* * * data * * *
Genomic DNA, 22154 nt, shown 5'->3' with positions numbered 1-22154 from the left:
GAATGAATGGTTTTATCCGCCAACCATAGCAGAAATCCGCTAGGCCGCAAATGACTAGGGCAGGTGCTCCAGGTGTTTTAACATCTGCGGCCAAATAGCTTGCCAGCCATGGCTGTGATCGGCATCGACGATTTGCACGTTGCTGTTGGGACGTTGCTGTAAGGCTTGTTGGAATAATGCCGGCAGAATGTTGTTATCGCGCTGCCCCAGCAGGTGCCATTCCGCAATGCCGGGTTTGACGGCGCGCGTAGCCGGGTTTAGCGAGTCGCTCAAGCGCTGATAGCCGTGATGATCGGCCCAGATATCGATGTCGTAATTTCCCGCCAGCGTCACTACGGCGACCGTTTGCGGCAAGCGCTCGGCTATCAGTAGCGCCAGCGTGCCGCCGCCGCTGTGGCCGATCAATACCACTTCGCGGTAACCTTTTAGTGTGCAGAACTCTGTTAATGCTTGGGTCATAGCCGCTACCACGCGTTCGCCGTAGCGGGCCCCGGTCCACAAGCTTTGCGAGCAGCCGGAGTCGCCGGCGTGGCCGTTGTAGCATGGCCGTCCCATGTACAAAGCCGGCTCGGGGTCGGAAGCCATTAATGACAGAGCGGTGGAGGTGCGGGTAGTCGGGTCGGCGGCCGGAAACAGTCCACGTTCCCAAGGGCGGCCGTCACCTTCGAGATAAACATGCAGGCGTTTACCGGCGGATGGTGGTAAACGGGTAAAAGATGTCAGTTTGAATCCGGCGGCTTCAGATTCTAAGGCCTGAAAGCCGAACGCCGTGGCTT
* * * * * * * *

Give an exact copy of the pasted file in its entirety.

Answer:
Genomic DNA, 22154 nt, shown 5'->3' with positions numbered 1-22154 from the left:
GAATGAATGGTTTTATCCGCCAACCATAGCAGAAATCCGCTAGGCCGCAAATGACTAGGGCAGGTGCTCCAGGTGTTTTAACATCTGCGGCCAAATAGCTTGCCAGCCATGGCTGTGATCGGCATCGACGATTTGCACGTTGCTGTTGGGACGTTGCTGTAAGGCTTGTTGGAATAATGCCGGCAGAATGTTGTTATCGCGCTGCCCCAGCAGGTGCCATTCCGCAATGCCGGGTTTGACGGCGCGCGTAGCCGGGTTTAGCGAGTCGCTCAAGCGCTGATAGCCGTGATGATCGGCCCAGATATCGATGTCGTAATTTCCCGCCAGCGTCACTACGGCGACCGTTTGCGGCAAGCGCTCGGCTATCAGTAGCGCCAGCGTGCCGCCGCCGCTGTGGCCGATCAATACCACTTCGCGGTAACCTTTTAGTGTGCAGAACTCTGTTAATGCTTGGGTCATAGCCGCTACCACGCGTTCGCCGTAGCGGGCCCCGGTCCACAAGCTTTGCGAGCAGCCGGAGTCGCCGGCGTGGCCGTTGTAGCATGGCCGTCCCATGTACAAAGCCGGCTCGGGGTCGGAAGCCATTAATGACAGAGCGGTGGAGGTGCGGGTAGTCGGGTCGGCGGCCGGAAACAGTCCACGTTCCCAAGGGCGGCCGTCACCTTCGAGATAAACATGCAGGCGTTTACCGGCGGATGGTGGTAAACGGGTAAAAGATGTCAGTTTGAATCCGGCGGCTTCAGATTCTAAGGCCTGAAAGCCGAACGCCGTGGCTT